Are the Oceanic Six stuck in a never ending loop: Given last week’s statement that the best place to get caught up on Lost for season six is by rewatching season one, I believe we’re starting back at the beginning. The Oceanic Six will fall from the sky due to the blast at the Swan site and that part of the loop begins again. Whether or not they come back with the knowledge that they’re the variables as opposed to the constants is the big mystery here. Depending on the loop, they may need to find themselves further back in time than the 1950s if they want to stop “the incident”.
Is Jacob truly dead: I’m going to liken Jacob to Ben Kenobi from Star Wars. Kenobi promised Darth Vader that should he be stricken down, he would return more powerful than before. Jacob put up no fight when Ben Linus stabbed him and burned the area beneath the Taweret statue’s foot. Jacob appeared to have been preparing himself for something of a holy war with Widmore for control of the island. Widmore had promised a war himself. Jacob went through great lengths to do what John Locke couldn’t: get everyone else who gotten off the island to come back. How he got himself to various parts of the globe is a mystery, one that probably won’t be answered unless he’s proven to be an island god of some sort. He may be dead, but I believe he sacrificed himself (or the island demanded it) in order to become more powerful than he would have been in a living state.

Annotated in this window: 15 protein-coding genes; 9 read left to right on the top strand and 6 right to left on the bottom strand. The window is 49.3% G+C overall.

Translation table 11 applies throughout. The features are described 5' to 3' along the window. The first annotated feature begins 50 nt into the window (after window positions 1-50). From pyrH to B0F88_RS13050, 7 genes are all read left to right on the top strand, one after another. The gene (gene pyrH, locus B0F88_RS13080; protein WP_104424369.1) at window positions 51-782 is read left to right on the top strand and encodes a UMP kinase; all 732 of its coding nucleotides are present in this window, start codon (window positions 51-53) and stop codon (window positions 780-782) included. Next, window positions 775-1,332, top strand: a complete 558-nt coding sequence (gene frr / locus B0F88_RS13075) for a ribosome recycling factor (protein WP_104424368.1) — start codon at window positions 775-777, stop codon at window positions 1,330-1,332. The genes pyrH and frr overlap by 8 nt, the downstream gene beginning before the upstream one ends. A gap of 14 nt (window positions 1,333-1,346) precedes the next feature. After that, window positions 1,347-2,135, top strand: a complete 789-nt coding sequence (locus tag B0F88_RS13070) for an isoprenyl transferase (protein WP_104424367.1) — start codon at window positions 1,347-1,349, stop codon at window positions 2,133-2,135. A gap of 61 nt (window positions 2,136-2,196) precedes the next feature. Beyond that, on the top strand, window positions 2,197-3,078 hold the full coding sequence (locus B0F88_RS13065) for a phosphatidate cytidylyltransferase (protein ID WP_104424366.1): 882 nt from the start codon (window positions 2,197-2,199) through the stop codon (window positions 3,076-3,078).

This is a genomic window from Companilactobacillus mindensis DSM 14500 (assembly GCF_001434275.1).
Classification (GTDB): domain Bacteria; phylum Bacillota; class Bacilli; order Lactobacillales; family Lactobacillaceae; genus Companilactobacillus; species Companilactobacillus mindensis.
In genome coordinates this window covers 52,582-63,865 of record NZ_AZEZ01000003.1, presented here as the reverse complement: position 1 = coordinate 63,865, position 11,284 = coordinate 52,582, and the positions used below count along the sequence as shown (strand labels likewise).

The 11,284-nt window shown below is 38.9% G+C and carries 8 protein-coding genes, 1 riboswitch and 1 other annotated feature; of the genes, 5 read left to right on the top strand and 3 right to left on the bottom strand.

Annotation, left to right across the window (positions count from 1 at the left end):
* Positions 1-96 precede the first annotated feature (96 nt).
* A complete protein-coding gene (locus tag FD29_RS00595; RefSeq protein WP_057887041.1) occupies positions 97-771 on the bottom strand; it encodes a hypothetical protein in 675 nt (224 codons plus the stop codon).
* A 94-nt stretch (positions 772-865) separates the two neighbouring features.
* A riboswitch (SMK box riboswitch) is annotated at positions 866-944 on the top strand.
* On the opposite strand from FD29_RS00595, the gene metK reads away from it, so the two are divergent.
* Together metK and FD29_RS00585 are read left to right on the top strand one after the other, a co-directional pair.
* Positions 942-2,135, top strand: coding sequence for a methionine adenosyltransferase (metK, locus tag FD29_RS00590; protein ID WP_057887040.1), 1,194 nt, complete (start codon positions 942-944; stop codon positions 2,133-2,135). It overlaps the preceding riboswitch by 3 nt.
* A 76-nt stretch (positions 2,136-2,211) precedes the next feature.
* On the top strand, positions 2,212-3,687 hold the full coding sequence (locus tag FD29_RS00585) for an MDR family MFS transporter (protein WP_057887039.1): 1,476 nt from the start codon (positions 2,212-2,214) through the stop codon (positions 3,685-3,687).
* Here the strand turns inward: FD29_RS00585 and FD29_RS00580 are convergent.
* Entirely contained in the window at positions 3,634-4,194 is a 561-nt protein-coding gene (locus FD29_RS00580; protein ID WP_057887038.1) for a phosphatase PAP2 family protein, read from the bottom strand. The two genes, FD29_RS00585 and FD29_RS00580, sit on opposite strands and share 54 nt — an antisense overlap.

Who, or what, is John Locke: If we’re to take Terry O’Quinn’s (Locke) media statement that he wasn’t aware that he wasn’t playing John Locke in season five as a near misstep, then we saw two or three different John Lockes in the last two episodes. The Locke in 1977 was able to time his trip to the Nigerian plane crash site in order to send Richard Alpert out to assist the wounded 2004 John Locke, presumably to keep that chain of events in motion. We also saw the dead body of (2008? 2009?) John Locke, a body that was brought back to the island as well. At least one, if not two–since Ben was responsible for the body that was brought back–of the John Lockes is allowing himself to remain stuck in that loop. “Is Locke Dead” is a more significant question than whether or not Juliette is. If Locke is alive or alive in spirit, who is he? He had gone from a man with nothing but questions to one with all of the answers. It may very well come down to a battle between he and Jack for control of the island.